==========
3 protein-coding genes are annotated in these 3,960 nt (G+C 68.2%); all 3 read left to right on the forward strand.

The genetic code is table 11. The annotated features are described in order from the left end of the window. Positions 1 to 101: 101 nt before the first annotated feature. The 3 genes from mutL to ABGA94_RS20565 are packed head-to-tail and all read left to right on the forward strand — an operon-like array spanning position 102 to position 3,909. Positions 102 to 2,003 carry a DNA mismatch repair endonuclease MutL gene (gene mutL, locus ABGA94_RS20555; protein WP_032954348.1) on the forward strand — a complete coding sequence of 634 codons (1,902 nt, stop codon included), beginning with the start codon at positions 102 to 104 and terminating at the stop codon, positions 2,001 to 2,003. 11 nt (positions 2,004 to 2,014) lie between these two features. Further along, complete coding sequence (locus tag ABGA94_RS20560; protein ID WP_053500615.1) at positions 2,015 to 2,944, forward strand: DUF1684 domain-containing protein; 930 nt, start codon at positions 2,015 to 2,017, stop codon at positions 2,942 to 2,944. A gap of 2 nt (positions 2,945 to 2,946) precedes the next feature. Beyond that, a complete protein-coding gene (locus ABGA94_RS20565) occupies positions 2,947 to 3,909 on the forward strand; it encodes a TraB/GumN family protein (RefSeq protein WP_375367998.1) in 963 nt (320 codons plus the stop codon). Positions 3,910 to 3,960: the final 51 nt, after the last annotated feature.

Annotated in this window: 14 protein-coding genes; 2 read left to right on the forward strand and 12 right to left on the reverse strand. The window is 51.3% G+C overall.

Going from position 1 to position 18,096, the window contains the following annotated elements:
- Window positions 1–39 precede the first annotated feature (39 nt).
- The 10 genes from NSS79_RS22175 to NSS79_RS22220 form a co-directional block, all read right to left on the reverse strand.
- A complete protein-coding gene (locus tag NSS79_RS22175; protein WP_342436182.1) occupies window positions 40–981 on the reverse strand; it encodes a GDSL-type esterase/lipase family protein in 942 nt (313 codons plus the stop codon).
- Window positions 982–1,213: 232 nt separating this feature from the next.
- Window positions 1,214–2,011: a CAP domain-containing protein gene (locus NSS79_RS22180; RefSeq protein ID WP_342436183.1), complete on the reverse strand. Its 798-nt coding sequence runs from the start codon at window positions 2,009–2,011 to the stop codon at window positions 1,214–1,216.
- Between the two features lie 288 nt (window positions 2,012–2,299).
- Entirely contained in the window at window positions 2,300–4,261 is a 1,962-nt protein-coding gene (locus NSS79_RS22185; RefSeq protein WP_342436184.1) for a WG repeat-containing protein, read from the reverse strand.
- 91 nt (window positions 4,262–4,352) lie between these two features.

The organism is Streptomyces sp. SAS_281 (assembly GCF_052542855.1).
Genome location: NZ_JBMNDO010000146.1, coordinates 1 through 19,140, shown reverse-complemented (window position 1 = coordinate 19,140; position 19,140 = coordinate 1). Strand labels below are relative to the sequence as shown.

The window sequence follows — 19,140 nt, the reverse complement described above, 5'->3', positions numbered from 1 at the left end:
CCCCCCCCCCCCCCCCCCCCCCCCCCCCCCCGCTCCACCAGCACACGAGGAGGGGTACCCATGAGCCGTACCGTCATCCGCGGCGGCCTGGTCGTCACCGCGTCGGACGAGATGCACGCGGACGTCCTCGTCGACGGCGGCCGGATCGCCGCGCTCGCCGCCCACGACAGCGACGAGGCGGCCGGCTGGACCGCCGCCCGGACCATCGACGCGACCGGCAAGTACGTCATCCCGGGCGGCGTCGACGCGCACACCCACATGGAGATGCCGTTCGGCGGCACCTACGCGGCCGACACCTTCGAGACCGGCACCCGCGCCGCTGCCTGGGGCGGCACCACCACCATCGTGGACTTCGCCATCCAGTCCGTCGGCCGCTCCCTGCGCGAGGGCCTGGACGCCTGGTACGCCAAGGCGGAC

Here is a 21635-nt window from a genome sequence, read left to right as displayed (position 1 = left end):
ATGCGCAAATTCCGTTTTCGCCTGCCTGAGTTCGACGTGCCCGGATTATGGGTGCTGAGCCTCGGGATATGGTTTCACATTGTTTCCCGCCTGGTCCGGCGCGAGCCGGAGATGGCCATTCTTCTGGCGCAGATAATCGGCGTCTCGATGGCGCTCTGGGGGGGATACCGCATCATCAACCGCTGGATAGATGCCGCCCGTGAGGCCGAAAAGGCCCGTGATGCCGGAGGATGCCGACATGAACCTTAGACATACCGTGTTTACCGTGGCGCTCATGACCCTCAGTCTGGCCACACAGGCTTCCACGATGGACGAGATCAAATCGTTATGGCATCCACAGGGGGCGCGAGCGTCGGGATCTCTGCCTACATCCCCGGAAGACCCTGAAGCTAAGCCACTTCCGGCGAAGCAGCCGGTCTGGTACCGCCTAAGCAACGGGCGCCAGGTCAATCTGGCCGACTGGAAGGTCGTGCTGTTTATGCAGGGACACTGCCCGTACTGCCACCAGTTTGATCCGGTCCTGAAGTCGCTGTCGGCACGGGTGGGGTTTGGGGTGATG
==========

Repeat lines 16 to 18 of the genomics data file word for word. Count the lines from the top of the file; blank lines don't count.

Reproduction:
CCCCCCCCCCCCCCCCCCCCCCCCCCCCCCCGCTCCACCAGCACACGAGGAGGGGTACCCATGAGCCGTACCGTCATCCGCGGCGGCCTGGTCGTCACCGCGTCGGACGAGATGCACGCGGACGTCCTCGTCGACGGCGGCCGGATCGCCGCGCTCGCCGCCCACGACAGCGACGAGGCGGCCGGCTGGACCGCCGCCCGGACCATCGACGCGACCGGCAAGTACGTCATCCCGGGCGGCGTCGACGCGCACACCCACATGGAGATGCCGTTCGGCGGCACCTACGCGGCCGACACCTTCGAGACCGGCACCCGCGCCGCTGCCTGGGGCGGCACCACCACCATCGTGGACTTCGCCATCCAGTCCGTCGGCCGCTCCCTGCGCGAGGGCCTGGACGCCTGGTACGCCAAGGCGGAC

Here is a 21635-nt window from a genome sequence, read left to right as displayed (position 1 = left end):
ATGCGCAAATTCCGTTTTCGCCTGCCTGAGTTCGACGTGCCCGGATTATGGGTGCTGAGCCTCGGGATATGGTTTCACATTGTTTCCCGCCTGGTCCGGCGCGAGCCGGAGATGGCCATTCTTCTGGCGCAGATAATCGGCGTCTCGATGGCGCTCTGGGGGGGATACCGCATCATCAACCGCTGGATAGATGCCGCCCGTGAGGCCGAAAAGGCCCGTGATGCCGGAGGATGCCGACATGAACCTTAGACATACCGTGTTTACCGTGGCGCTCATGACCCTCAGTCTGGCCACACAGGCTTCCACGATGGACGAGATCAAATCGTTATGGCATCCACAGGGGGCGCGAGCGTCGGGATCTCTGCCTACATCCCCGGAAGACCCTGAAGCTAAGCCACTTCCGGCGAAGCAGCCGGTCTGGTACCGCCTAAGCAACGGGCGCCAGGTCAATCTGGCCGACTGGAAGGTCGTGCTGTTTATGCAGGGACACTGCCCGTACTGCCACCAGTTTGATCCGGTCCTGAAGTCGCTGTCGGCACGGGTGGGGTTTGGGGTGATG